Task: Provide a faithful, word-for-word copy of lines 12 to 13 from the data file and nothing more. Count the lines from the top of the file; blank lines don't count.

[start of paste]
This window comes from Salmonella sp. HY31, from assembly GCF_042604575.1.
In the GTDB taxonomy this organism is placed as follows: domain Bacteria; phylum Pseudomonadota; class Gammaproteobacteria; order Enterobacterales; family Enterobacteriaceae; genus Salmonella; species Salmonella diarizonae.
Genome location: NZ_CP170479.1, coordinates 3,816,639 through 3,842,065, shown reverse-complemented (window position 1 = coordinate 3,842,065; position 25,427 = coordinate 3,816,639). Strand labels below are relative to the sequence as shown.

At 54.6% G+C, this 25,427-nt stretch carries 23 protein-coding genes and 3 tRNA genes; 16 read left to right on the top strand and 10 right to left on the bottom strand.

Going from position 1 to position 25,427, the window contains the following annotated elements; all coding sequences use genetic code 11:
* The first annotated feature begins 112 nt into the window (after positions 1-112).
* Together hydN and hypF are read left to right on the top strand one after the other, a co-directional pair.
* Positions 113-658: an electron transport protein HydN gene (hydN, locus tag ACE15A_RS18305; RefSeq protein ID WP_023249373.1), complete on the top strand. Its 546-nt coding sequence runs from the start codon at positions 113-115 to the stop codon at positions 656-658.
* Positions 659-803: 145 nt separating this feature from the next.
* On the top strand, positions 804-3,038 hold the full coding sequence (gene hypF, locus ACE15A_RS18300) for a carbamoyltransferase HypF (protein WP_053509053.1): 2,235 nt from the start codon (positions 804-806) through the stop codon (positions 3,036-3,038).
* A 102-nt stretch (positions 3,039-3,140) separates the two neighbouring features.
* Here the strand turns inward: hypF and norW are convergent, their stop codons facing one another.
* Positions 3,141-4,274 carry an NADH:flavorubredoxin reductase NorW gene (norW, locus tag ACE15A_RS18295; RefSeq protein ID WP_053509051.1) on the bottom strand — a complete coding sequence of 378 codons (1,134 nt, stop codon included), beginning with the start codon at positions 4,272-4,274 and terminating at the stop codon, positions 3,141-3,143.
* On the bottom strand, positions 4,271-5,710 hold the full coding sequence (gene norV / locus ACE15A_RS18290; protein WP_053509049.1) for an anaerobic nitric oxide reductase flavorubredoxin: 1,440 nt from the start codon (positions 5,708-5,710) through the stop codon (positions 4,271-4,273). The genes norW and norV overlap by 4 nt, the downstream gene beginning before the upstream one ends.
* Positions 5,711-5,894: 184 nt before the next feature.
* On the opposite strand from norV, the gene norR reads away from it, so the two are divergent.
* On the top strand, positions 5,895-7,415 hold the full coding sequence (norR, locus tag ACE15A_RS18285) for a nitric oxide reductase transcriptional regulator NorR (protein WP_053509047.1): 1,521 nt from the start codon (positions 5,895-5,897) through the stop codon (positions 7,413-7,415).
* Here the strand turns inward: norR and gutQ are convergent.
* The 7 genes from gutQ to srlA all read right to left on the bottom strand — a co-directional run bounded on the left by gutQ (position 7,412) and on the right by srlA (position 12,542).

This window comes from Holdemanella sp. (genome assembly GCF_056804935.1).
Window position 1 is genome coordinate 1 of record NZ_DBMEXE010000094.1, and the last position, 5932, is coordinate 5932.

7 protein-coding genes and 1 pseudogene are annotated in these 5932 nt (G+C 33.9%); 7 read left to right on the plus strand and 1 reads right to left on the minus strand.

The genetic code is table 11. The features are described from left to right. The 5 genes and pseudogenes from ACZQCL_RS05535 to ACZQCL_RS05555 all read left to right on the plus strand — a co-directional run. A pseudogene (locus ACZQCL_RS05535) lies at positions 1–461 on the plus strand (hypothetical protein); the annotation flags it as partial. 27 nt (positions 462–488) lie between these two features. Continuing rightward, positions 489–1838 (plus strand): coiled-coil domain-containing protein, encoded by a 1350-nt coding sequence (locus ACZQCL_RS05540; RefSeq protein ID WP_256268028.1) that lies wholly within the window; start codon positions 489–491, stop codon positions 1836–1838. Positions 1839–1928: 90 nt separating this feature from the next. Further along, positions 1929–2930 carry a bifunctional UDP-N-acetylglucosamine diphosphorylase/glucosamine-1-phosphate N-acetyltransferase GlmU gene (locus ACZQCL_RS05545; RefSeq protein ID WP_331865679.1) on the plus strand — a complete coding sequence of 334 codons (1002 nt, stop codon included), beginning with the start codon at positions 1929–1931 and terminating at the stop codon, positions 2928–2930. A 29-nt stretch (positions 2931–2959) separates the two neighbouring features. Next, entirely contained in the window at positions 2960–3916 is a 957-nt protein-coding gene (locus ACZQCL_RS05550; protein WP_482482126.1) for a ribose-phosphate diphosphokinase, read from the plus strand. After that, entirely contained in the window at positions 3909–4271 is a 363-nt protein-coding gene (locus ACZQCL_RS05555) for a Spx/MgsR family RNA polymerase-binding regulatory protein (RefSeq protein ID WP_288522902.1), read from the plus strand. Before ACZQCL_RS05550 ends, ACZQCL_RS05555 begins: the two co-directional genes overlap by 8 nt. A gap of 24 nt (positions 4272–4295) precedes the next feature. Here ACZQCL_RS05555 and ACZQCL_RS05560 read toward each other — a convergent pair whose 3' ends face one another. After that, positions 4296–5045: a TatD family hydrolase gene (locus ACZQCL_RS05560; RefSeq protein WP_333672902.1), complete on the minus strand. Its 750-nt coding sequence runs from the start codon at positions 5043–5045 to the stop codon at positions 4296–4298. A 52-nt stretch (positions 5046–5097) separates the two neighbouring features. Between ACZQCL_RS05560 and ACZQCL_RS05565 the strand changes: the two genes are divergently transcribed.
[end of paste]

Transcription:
* Here the strand turns inward: hypF and norW are convergent, their stop codons facing one another.
* Positions 3,141-4,274 carry an NADH:flavorubredoxin reductase NorW gene (norW, locus tag ACE15A_RS18295; RefSeq protein ID WP_053509051.1) on the bottom strand — a complete coding sequence of 378 codons (1,134 nt, stop codon included), beginning with the start codon at positions 4,272-4,274 and terminating at the stop codon, positions 3,141-3,143.